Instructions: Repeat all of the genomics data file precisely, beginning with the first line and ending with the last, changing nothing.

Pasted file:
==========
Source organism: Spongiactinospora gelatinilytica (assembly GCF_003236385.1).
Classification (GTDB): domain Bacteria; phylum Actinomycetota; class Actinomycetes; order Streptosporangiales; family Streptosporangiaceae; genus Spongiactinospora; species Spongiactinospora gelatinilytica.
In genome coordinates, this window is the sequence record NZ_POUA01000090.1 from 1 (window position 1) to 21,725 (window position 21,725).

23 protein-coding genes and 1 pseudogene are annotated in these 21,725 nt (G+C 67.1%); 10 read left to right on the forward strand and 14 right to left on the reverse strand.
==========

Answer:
Source organism: Spongiactinospora gelatinilytica (assembly GCF_003236385.1).
Classification (GTDB): domain Bacteria; phylum Actinomycetota; class Actinomycetes; order Streptosporangiales; family Streptosporangiaceae; genus Spongiactinospora; species Spongiactinospora gelatinilytica.
In genome coordinates, this window is the sequence record NZ_POUA01000090.1 from 1 (window position 1) to 21,725 (window position 21,725).

23 protein-coding genes and 1 pseudogene are annotated in these 21,725 nt (G+C 67.1%); 10 read left to right on the forward strand and 14 right to left on the reverse strand.